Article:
Regarding Issues with Memory Credential Cache

Datar, Ashutosh Anil ashutosh.datar at
Fri Aug 29 08:58:31 EDT 2008


Thanks very much for your analysis and feedback on the issue.
I will also try to test with the suggested changes in mod_auth_kerb code and see how it works.

About the other point of changing memory cache code of Kerberos client,
I have already tried protecting the memory cache list traversal which will prevent initialization of cache doing something illegal while someone else is still accessing it. It worked well with mod_auth_kerb under high load and I didn't see any SIGSEGVs after that.

Thanks again for the feedback.


-----Original Message-----
From: Ezra Peisach [mailto:epeisach at MIT.EDU]
Sent: Friday, August 22, 2008 10:20 PM
To: Datar, Ashutosh Anil
Cc: krbdev at
Subject: Re: Regarding Issues with Memory Credential Cache

Datar, Ashutosh Anil wrote:
> Hi,
> I was testing Apache Web Server (which uses mod_auth_kerb) with
> Kerberos Client 1.6.2 and found some issue with the Memory Cache handling.

Okay - I have examined the situation a little more. The problem is
readlly with mod_auth_kerb.  In version 5.3 (released at the end of
2006) - krb5_cc_resolve is used to create a temporary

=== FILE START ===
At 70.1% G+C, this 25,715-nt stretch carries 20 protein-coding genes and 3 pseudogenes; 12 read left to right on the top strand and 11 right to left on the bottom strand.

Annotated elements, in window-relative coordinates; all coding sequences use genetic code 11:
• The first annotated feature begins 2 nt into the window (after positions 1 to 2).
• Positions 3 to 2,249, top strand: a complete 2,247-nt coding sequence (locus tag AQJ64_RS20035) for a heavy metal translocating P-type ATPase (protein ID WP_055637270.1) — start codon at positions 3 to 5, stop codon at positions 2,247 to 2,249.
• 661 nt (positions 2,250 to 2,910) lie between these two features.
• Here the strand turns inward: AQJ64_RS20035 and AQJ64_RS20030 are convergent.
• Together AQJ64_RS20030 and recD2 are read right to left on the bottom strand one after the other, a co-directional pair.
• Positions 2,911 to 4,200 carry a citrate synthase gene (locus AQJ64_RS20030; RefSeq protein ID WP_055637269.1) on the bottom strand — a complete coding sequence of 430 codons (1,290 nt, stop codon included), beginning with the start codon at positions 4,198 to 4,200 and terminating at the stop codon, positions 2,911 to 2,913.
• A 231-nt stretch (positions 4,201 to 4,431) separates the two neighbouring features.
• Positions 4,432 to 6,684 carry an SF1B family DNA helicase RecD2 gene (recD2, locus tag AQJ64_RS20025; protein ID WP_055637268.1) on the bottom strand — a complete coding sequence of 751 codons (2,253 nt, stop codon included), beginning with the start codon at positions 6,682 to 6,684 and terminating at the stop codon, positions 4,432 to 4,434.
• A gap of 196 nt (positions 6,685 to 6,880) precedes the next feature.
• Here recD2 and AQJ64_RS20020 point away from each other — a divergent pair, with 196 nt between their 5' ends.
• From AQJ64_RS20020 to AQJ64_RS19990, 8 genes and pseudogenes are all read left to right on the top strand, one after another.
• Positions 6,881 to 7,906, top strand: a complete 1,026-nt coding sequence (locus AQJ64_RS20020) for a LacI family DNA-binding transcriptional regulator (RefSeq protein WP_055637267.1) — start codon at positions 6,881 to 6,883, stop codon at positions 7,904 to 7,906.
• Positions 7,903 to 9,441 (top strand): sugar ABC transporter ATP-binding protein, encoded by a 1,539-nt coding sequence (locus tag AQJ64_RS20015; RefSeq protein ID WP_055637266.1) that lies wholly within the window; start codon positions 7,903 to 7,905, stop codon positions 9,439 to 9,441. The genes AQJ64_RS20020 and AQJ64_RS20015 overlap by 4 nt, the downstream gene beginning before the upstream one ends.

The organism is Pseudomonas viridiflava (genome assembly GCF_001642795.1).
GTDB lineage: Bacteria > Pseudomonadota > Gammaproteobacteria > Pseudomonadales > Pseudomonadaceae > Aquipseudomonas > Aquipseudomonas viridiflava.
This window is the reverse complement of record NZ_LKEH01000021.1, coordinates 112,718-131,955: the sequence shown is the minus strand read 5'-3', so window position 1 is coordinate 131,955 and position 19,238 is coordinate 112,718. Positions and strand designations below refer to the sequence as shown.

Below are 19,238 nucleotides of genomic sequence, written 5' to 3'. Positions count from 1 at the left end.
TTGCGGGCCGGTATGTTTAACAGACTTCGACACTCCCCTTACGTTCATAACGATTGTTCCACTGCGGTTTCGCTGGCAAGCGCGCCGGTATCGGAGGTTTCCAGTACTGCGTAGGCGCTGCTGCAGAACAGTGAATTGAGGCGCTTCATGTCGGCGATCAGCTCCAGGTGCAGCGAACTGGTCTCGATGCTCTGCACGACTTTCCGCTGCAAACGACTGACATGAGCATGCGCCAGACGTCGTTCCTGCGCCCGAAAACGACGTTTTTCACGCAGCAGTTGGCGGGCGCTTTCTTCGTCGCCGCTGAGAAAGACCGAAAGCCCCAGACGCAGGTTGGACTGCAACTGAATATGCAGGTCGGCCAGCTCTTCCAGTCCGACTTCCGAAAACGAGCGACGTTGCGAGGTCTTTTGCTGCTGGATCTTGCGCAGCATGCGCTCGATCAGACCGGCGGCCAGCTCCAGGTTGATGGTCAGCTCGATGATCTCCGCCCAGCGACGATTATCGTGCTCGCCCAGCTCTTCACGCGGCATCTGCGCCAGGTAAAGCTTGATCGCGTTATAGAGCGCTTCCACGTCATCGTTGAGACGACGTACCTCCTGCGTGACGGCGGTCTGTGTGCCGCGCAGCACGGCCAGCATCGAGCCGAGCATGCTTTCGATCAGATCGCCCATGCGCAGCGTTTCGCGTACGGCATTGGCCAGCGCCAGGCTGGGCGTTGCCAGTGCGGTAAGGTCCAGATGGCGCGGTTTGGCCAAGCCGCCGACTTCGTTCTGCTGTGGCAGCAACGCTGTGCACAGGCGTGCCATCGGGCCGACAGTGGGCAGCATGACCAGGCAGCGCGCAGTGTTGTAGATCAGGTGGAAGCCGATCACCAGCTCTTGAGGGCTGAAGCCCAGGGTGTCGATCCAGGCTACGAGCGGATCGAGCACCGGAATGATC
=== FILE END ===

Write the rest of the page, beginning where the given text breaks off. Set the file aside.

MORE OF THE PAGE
memory cache in two places.

The second argument for the cache is "MEMORY:".  This indicates that we
want a memory cache with name "".  The cache is initialized, used and
destroyed - so I believe it was never intended to last.  So - another
thread might be iterating through the same cache and another thread then
nukes the contents of the cache with krb5_cc_initialize.

The fix is pretty easy - in mod_auth_kerb, there are two places
krb5_cc_resolve is used with "MEMORY:" as the second argument.  Change
the code to use krb5_cc_new_unique and that should solve your
problem.... (the type should be "MEMORY" without the :)

I would make the change the mod_auth_kerb and if it works - send the fix
to the author.

I will meanwhile devise a way to bullet proof the memory cache code - to
at least ensure that initializing a cache while someone else is walking
it - will not do anything illegal - but probably result in an emptied
cache - which is not what mod_auth_kerb would be expecting...


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